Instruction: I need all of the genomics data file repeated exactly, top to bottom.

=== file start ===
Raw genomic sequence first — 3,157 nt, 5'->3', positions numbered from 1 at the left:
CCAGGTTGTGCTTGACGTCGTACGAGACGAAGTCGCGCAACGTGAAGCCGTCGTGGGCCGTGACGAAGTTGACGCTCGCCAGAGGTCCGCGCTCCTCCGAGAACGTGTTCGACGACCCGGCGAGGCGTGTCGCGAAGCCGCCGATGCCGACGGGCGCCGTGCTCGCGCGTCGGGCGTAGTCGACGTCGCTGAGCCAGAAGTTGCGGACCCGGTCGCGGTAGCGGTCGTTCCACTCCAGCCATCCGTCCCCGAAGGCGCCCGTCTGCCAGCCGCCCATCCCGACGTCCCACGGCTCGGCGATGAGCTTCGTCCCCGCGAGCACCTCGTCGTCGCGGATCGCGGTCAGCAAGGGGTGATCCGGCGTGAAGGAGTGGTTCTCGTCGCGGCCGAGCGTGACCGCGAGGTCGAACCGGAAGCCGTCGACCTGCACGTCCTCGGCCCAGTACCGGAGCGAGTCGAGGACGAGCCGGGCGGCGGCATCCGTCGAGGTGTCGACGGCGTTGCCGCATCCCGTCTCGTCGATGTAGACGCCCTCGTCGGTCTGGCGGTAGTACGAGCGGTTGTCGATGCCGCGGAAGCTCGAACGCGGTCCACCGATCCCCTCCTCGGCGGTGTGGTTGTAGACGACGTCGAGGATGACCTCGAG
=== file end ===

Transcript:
Raw genomic sequence first — 3,157 nt, 5'->3', positions numbered from 1 at the left:
CCAGGTTGTGCTTGACGTCGTACGAGACGAAGTCGCGCAACGTGAAGCCGTCGTGGGCCGTGACGAAGTTGACGCTCGCCAGAGGTCCGCGCTCCTCCGAGAACGTGTTCGACGACCCGGCGAGGCGTGTCGCGAAGCCGCCGATGCCGACGGGCGCCGTGCTCGCGCGTCGGGCGTAGTCGACGTCGCTGAGCCAGAAGTTGCGGACCCGGTCGCGGTAGCGGTCGTTCCACTCCAGCCATCCGTCCCCGAAGGCGCCCGTCTGCCAGCCGCCCATCCCGACGTCCCACGGCTCGGCGATGAGCTTCGTCCCCGCGAGCACCTCGTCGTCGCGGATCGCGGTCAGCAAGGGGTGATCCGGCGTGAAGGAGTGGTTCTCGTCGCGGCCGAGCGTGACCGCGAGGTCGAACCGGAAGCCGTCGACCTGCACGTCCTCGGCCCAGTACCGGAGCGAGTCGAGGACGAGCCGGGCGGCGGCATCCGTCGAGGTGTCGACGGCGTTGCCGCATCCCGTCTCGTCGATGTAGACGCCCTCGTCGGTCTGGCGGTAGTACGAGCGGTTGTCGATGCCGCGGAAGCTCGAACGCGGTCCACCGATCCCCTCCTCGGCGGTGTGGTTGTAGACGACGTCGAGGATGACCTCGAG